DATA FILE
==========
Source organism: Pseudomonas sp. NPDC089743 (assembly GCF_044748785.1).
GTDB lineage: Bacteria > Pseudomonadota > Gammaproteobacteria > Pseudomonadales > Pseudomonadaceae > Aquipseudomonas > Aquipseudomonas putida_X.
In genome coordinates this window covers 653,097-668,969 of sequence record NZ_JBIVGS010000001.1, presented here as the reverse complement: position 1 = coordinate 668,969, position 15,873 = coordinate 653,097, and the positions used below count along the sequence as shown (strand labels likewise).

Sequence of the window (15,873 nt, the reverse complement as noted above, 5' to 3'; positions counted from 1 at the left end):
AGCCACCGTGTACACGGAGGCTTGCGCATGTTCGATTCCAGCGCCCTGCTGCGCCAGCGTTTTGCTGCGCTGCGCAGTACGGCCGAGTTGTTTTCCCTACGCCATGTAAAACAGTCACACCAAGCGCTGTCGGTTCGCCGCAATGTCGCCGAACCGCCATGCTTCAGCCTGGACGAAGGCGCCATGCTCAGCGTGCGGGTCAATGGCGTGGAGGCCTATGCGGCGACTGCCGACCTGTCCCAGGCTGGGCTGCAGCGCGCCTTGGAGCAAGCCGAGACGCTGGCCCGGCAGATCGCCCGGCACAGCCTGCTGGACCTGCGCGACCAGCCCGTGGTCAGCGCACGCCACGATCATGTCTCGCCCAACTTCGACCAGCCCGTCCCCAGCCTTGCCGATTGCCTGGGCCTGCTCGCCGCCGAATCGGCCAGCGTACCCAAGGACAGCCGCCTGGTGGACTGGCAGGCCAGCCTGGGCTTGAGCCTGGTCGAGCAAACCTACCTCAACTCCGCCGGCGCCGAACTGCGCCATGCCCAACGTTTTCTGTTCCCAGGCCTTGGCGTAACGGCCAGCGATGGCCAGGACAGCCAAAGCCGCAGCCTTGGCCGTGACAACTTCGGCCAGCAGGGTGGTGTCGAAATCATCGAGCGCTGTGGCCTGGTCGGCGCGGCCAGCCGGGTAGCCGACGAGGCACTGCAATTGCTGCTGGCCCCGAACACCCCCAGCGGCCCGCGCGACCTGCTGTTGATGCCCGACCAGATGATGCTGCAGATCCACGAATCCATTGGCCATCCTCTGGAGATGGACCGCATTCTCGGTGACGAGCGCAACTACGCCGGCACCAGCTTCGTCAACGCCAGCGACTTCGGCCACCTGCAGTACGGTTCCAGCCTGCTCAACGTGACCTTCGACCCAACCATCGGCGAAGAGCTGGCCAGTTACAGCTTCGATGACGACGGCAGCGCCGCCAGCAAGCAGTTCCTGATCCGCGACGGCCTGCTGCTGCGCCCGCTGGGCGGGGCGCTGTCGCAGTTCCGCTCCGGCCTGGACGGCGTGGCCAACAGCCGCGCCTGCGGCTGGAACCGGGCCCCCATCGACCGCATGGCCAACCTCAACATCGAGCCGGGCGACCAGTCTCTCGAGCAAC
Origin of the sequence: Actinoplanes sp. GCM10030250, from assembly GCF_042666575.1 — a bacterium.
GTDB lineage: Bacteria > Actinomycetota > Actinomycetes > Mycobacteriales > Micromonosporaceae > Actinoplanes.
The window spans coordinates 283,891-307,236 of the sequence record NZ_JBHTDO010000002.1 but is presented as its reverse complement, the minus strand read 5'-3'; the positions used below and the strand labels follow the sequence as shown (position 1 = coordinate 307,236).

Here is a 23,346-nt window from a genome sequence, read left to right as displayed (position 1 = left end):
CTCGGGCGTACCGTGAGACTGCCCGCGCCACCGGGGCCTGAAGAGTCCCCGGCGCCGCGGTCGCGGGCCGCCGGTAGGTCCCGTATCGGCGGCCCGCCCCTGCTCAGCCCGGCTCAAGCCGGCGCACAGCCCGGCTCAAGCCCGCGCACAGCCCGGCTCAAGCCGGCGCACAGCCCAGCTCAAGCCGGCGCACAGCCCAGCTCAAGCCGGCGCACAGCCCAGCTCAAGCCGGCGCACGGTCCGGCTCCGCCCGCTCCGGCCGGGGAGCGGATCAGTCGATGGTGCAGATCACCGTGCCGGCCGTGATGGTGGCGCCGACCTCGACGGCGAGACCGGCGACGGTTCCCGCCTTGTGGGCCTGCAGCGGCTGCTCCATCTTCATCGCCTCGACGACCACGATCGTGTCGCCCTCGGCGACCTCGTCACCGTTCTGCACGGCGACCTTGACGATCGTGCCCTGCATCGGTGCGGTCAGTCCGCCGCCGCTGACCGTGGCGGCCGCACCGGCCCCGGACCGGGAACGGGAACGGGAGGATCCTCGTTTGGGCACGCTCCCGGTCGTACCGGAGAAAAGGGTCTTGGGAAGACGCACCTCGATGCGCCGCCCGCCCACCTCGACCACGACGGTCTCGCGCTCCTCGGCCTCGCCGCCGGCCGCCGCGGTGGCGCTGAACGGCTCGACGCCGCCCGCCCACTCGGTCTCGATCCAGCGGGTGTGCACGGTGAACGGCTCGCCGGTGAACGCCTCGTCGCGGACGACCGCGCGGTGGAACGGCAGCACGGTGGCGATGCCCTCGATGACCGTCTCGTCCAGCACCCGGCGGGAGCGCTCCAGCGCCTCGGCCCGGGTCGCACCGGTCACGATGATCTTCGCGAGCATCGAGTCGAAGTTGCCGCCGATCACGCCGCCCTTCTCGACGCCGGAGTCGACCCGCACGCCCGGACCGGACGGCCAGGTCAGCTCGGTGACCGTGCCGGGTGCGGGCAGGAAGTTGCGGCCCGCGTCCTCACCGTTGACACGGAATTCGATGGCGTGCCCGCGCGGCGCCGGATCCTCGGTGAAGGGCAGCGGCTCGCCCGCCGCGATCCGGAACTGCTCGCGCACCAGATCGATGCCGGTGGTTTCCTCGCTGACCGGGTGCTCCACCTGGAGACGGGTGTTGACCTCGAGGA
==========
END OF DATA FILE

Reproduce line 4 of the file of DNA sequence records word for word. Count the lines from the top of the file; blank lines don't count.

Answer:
Sequence of the window (15,873 nt, the reverse complement as noted above, 5' to 3'; positions counted from 1 at the left end):